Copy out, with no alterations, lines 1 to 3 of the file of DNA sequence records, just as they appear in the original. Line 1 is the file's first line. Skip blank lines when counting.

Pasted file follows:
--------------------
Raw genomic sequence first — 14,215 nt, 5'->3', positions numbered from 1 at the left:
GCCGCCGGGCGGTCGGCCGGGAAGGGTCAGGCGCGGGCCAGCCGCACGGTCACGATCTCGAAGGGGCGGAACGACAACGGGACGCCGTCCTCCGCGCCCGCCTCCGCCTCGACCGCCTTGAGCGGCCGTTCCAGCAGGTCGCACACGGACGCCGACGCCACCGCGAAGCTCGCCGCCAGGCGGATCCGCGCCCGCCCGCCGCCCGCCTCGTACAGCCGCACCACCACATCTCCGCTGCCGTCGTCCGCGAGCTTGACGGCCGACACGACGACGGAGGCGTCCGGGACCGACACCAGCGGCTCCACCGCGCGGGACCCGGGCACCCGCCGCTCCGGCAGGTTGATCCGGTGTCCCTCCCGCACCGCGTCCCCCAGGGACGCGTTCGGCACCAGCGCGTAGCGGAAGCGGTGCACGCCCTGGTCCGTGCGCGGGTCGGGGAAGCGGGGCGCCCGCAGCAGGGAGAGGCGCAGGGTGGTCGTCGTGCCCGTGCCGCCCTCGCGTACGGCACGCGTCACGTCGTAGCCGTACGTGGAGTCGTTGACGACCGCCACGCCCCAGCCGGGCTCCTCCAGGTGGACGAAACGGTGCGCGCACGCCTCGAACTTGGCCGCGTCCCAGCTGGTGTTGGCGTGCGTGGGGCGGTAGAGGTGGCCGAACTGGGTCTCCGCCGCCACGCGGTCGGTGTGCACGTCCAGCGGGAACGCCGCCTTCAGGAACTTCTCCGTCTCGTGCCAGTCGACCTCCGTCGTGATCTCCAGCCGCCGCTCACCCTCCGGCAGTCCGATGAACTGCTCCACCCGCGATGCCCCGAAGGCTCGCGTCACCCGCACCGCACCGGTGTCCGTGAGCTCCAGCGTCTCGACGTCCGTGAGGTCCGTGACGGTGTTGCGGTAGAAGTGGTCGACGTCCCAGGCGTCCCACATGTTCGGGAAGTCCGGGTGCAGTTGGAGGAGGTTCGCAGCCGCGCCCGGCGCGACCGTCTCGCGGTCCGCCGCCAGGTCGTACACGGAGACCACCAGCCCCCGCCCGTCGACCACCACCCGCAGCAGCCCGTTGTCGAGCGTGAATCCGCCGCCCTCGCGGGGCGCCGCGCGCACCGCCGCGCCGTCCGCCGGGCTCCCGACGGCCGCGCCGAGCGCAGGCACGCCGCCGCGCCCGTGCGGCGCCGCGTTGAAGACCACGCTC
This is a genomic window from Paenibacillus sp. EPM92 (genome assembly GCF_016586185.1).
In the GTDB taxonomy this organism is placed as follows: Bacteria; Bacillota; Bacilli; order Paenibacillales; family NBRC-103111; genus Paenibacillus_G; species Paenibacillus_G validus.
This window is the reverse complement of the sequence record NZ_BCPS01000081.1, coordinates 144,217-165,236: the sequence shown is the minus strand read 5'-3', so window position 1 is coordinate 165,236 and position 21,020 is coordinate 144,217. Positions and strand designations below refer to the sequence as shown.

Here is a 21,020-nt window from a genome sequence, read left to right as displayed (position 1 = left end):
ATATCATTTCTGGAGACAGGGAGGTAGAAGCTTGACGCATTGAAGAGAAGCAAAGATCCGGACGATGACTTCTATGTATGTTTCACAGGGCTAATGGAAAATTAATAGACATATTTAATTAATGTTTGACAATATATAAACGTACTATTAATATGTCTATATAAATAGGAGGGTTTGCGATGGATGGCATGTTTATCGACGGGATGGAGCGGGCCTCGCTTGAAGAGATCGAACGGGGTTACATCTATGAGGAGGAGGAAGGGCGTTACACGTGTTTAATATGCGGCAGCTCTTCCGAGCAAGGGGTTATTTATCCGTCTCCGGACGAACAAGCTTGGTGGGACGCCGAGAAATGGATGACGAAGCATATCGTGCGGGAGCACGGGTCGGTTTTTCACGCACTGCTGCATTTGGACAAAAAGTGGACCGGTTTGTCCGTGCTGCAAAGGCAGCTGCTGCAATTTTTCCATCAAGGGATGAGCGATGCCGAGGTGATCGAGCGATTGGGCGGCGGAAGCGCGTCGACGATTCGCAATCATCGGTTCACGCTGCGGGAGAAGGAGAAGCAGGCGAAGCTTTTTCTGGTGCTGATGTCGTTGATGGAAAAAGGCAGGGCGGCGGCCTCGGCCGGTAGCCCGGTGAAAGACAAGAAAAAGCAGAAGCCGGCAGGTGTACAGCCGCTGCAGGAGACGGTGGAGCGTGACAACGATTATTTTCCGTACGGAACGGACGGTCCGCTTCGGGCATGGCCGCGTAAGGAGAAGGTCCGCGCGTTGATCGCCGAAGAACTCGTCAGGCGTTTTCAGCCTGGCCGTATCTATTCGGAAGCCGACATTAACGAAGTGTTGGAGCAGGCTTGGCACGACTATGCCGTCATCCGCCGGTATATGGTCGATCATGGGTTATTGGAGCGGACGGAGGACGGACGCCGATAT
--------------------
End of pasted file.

Raw genomic sequence first — 14,215 nt, 5'->3', positions numbered from 1 at the left:
GCCGCCGGGCGGTCGGCCGGGAAGGGTCAGGCGCGGGCCAGCCGCACGGTCACGATCTCGAAGGGGCGGAACGACAACGGGACGCCGTCCTCCGCGCCCGCCTCCGCCTCGACCGCCTTGAGCGGCCGTTCCAGCAGGTCGCACACGGACGCCGACGCCACCGCGAAGCTCGCCGCCAGGCGGATCCGCGCCCGCCCGCCGCCCGCCTCGTACAGCCGCACCACCACATCTCCGCTGCCGTCGTCCGCGAGCTTGACGGCCGACACGACGACGGAGGCGTCCGGGACCGACACCAGCGGCTCCACCGCGCGGGACCCGGGCACCCGCCGCTCCGGCAGGTTGATCCGGTGTCCCTCCCGCACCGCGTCCCCCAGGGACGCGTTCGGCACCAGCGCGTAGCGGAAGCGGTGCACGCCCTGGTCCGTGCGCGGGTCGGGGAAGCGGGGCGCCCGCAGCAGGGAGAGGCGCAGGGTGGTCGTCGTGCCCGTGCCGCCCTCGCGTACGGCACGCGTCACGTCGTAGCCGTACGTGGAGTCGTTGACGACCGCCACGCCCCAGCCGGGCTCCTCCAGGTGGACGAAACGGTGCGCGCACGCCTCGAACTTGGCCGCGTCCCAGCTGGTGTTGGCGTGCGTGGGGCGGTAGAGGTGGCCGAACTGGGTCTCCGCCGCCACGCGGTCGGTGTGCACGTCCAGCGGGAACGCCGCCTTCAGGAACTTCTCCGTCTCGTGCCAGTCGACCTCCGTCGTGATCTCCAGCCGCCGCTCACCCTCCGGCAGTCCGATGAACTGCTCCACCCGCGATGCCCCGAAGGCTCGCGTCACCCGCACCGCACCGGTGTCCGTGAGCTCCAGCGTCTCGACGTCCGTGAGGTCCGTGACGGTGTTGCGGTAGAAGTGGTCGACGTCCCAGGCGTCCCACATGTTCGGGAAGTCCGGGTGCAGTTGGAGGAGGTTCGCAGCCGCGCCCGGCGCGACCGTCTCGCGGTCCGCCGCCAGGTCGTACACGGAGACCACCAGCCCCCGCCCGTCGACCACCACCCGCAGCAGCCCGTTGTCGAGCGTGAATCCGCCGCCCTCGCGGGGCGCCGCGCGCACCGCCGCGCCGTCCGCCGGGCTCCCGACGGCCGCGCCGAGCGCAGGCACGCCGCCGCGCCCGTGCGGCGCCGCGTTGAAGACCACGCTC
This is a genomic window from Paenibacillus sp. EPM92 (genome assembly GCF_016586185.1).